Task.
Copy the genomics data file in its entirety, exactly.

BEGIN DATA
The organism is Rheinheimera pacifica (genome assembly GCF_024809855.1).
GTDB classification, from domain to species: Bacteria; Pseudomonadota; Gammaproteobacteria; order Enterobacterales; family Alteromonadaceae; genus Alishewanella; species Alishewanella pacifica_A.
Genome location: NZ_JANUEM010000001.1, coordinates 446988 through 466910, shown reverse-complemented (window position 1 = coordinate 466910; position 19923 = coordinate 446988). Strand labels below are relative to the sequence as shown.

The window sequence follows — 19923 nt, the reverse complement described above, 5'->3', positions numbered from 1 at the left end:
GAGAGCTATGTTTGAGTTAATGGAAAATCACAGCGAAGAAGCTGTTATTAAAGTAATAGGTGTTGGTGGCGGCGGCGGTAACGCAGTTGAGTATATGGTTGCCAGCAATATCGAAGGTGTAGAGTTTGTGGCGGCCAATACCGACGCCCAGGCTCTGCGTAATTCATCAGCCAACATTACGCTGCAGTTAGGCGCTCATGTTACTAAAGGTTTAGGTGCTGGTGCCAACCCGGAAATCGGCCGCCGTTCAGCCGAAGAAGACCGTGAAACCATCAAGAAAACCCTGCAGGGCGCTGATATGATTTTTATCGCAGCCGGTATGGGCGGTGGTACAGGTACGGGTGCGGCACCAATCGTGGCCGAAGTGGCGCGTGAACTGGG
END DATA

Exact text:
The organism is Rheinheimera pacifica (genome assembly GCF_024809855.1).
GTDB classification, from domain to species: Bacteria; Pseudomonadota; Gammaproteobacteria; order Enterobacterales; family Alteromonadaceae; genus Alishewanella; species Alishewanella pacifica_A.
Genome location: NZ_JANUEM010000001.1, coordinates 446988 through 466910, shown reverse-complemented (window position 1 = coordinate 466910; position 19923 = coordinate 446988). Strand labels below are relative to the sequence as shown.

The window sequence follows — 19923 nt, the reverse complement described above, 5'->3', positions numbered from 1 at the left end:
GAGAGCTATGTTTGAGTTAATGGAAAATCACAGCGAAGAAGCTGTTATTAAAGTAATAGGTGTTGGTGGCGGCGGCGGTAACGCAGTTGAGTATATGGTTGCCAGCAATATCGAAGGTGTAGAGTTTGTGGCGGCCAATACCGACGCCCAGGCTCTGCGTAATTCATCAGCCAACATTACGCTGCAGTTAGGCGCTCATGTTACTAAAGGTTTAGGTGCTGGTGCCAACCCGGAAATCGGCCGCCGTTCAGCCGAAGAAGACCGTGAAACCATCAAGAAAACCCTGCAGGGCGCTGATATGATTTTTATCGCAGCCGGTATGGGCGGTGGTACAGGTACGGGTGCGGCACCAATCGTGGCCGAAGTGGCGCGTGAACTGGG